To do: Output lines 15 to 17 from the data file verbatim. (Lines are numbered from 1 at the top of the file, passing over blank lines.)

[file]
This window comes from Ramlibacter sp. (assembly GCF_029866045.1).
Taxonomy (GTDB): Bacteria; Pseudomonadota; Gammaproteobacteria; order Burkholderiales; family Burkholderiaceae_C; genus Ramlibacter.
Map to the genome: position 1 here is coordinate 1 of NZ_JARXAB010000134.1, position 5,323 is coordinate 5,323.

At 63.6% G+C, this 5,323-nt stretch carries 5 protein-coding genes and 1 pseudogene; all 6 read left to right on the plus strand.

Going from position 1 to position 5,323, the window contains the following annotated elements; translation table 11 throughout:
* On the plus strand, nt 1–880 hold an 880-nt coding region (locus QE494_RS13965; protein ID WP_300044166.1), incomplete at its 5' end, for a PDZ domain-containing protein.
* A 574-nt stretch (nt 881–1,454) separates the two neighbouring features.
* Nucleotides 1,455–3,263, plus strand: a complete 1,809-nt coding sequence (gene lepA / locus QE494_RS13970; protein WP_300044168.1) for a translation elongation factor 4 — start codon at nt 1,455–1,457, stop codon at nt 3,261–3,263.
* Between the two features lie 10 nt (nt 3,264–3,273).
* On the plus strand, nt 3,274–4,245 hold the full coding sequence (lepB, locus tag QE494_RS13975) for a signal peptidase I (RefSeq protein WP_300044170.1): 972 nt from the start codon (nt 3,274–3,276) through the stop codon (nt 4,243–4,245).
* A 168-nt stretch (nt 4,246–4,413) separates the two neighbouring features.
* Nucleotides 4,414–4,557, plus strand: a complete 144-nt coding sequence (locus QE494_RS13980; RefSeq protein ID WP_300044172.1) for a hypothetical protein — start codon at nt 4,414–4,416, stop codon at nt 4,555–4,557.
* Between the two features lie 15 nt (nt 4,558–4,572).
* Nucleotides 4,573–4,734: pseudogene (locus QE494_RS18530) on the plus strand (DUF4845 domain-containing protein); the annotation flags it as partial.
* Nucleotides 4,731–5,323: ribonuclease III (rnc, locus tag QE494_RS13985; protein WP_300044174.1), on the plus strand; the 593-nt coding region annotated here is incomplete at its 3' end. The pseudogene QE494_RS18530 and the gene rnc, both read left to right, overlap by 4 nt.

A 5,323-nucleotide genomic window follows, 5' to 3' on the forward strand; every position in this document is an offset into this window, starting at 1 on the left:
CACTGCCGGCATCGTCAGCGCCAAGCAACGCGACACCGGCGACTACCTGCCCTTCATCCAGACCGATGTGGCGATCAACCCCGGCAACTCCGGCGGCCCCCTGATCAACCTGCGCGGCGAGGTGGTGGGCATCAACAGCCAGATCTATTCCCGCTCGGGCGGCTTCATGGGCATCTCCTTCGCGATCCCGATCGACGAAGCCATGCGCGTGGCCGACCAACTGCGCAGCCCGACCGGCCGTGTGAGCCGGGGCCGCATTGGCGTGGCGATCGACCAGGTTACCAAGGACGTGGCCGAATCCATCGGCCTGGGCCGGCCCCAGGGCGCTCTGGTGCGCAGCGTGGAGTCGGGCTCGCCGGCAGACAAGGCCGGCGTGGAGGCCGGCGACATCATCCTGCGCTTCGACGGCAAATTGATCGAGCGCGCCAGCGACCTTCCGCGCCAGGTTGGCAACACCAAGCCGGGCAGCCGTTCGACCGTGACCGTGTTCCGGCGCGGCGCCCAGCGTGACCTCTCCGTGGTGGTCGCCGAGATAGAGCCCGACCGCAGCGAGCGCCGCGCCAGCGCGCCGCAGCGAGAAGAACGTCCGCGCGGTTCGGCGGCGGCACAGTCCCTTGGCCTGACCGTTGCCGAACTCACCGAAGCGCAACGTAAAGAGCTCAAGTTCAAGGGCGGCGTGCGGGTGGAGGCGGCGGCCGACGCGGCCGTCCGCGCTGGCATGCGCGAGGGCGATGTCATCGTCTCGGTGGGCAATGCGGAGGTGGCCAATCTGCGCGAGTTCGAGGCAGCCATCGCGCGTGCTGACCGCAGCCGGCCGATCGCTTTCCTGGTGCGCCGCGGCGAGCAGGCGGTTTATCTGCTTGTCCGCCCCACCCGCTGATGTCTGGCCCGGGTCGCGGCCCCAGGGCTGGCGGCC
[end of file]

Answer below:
* Nucleotides 4,731–5,323: ribonuclease III (rnc, locus tag QE494_RS13985; protein WP_300044174.1), on the plus strand; the 593-nt coding region annotated here is incomplete at its 3' end. The pseudogene QE494_RS18530 and the gene rnc, both read left to right, overlap by 4 nt.

A 5,323-nucleotide genomic window follows, 5' to 3' on the forward strand; every position in this document is an offset into this window, starting at 1 on the left:
CACTGCCGGCATCGTCAGCGCCAAGCAACGCGACACCGGCGACTACCTGCCCTTCATCCAGACCGATGTGGCGATCAACCCCGGCAACTCCGGCGGCCCCCTGATCAACCTGCGCGGCGAGGTGGTGGGCATCAACAGCCAGATCTATTCCCGCTCGGGCGGCTTCATGGGCATCTCCTTCGCGATCCCGATCGACGAAGCCATGCGCGTGGCCGACCAACTGCGCAGCCCGACCGGCCGTGTGAGCCGGGGCCGCATTGGCGTGGCGATCGACCAGGTTACCAAGGACGTGGCCGAATCCATCGGCCTGGGCCGGCCCCAGGGCGCTCTGGTGCGCAGCGTGGAGTCGGGCTCGCCGGCAGACAAGGCCGGCGTGGAGGCCGGCGACATCATCCTGCGCTTCGACGGCAAATTGATCGAGCGCGCCAGCGACCTTCCGCGCCAGGTTGGCAACACCAAGCCGGGCAGCCGTTCGACCGTGACCGTGTTCCGGCGCGGCGCCCAGCGTGACCTCTCCGTGGTGGTCGCCGAGATAGAGCCCGACCGCAGCGAGCGCCGCGCCAGCGCGCCGCAGCGAGAAGAACGTCCGCGCGGTTCGGCGGCGGCACAGTCCCTTGGCCTGACCGTTGCCGAACTCACCGAAGCGCAACGTAAAGAGCTCAAGTTCAAGGGCGGCGTGCGGGTGGAGGCGGCGGCCGACGCGGCCGTCCGCGCTGGCATGCGCGAGGGCGATGTCATCGTCTCGGTGGGCAATGCGGAGGTGGCCAATCTGCGCGAGTTCGAGGCAGCCATCGCGCGTGCTGACCGCAGCCGGCCGATCGCTTTCCTGGTGCGCCGCGGCGAGCAGGCGGTTTATCTGCTTGTCCGCCCCACCCGCTGATGTCTGGCCCGGGTCGCGGCCCCAGGGCTGGCGGCC